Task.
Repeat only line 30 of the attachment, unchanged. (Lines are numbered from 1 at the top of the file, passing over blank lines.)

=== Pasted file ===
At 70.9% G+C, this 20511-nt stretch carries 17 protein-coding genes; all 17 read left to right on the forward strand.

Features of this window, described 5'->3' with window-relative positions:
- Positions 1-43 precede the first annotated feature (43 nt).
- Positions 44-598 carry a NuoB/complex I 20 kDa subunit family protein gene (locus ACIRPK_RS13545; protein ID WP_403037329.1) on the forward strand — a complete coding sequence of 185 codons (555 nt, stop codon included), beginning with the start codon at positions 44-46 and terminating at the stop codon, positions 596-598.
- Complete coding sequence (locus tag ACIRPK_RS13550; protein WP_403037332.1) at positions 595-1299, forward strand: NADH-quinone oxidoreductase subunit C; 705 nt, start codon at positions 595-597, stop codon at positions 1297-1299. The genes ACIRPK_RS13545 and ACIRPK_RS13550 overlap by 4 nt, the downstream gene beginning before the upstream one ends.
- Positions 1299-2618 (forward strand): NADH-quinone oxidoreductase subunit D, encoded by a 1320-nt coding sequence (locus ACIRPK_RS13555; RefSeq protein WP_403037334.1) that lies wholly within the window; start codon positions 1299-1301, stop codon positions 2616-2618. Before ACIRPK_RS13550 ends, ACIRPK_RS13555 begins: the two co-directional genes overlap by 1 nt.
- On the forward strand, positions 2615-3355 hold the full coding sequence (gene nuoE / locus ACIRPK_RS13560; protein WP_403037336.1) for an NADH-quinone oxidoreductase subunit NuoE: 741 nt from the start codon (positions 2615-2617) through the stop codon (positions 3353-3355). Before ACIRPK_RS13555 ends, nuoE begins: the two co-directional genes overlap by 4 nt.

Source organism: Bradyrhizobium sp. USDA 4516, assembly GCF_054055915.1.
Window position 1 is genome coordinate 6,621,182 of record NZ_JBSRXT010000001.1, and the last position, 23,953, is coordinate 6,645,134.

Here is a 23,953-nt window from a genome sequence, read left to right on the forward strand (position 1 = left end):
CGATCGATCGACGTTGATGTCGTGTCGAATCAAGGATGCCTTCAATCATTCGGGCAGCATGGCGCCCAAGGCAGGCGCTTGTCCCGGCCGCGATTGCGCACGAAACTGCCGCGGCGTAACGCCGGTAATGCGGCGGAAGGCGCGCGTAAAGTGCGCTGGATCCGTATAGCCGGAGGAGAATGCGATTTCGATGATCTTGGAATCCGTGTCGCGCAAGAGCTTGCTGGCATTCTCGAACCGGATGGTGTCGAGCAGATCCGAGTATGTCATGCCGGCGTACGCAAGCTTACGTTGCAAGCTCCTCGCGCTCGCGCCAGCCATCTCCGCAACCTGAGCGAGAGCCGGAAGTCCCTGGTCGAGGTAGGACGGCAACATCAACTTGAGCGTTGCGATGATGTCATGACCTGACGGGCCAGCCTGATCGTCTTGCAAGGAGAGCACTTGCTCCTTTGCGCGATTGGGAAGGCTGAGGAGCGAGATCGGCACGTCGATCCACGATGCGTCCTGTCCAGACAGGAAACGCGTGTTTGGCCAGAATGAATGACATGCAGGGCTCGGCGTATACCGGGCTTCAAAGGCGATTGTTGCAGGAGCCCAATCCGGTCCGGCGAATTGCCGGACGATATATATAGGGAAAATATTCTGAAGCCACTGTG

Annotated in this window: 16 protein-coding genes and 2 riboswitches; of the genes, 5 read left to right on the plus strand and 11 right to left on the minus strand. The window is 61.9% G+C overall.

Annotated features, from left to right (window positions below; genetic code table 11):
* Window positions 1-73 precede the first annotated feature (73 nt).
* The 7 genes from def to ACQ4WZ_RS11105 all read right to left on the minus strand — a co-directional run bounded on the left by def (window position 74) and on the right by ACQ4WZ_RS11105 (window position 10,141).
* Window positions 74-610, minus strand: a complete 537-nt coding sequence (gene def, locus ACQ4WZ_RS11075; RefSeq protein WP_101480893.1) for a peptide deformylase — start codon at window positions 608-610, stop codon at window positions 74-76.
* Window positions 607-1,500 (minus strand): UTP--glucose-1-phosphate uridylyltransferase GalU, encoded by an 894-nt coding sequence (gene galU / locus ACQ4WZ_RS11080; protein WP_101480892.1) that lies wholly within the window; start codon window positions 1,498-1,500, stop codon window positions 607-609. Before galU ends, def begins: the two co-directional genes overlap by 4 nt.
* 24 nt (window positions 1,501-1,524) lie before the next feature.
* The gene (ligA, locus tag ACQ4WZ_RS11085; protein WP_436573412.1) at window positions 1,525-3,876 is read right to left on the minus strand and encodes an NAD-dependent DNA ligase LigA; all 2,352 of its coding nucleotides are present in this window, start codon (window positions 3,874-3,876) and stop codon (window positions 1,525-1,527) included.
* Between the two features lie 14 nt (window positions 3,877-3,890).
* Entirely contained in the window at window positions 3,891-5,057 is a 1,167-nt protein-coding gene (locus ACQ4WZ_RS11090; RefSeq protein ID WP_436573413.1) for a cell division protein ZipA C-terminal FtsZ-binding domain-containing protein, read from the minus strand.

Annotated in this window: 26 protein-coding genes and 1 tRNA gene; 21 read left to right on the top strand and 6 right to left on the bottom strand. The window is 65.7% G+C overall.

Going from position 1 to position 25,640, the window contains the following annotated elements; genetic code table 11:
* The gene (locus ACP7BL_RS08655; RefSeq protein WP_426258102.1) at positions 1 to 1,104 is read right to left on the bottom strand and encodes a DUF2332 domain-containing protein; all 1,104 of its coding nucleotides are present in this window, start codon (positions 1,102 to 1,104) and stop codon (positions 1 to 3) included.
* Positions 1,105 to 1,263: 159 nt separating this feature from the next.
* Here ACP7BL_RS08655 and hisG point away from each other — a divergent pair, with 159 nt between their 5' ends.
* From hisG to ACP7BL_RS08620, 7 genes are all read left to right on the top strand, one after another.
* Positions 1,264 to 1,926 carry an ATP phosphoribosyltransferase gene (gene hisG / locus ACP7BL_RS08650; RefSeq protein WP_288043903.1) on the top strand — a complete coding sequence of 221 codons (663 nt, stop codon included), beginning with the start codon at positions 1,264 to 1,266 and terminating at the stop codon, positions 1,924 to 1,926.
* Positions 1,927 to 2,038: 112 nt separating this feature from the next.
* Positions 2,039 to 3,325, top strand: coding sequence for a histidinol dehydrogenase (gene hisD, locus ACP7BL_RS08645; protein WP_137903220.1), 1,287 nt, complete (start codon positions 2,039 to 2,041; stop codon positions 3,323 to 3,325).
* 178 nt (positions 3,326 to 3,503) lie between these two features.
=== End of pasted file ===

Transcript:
* Positions 2,039 to 3,325, top strand: coding sequence for a histidinol dehydrogenase (gene hisD, locus ACP7BL_RS08645; protein WP_137903220.1), 1,287 nt, complete (start codon positions 2,039 to 2,041; stop codon positions 3,323 to 3,325).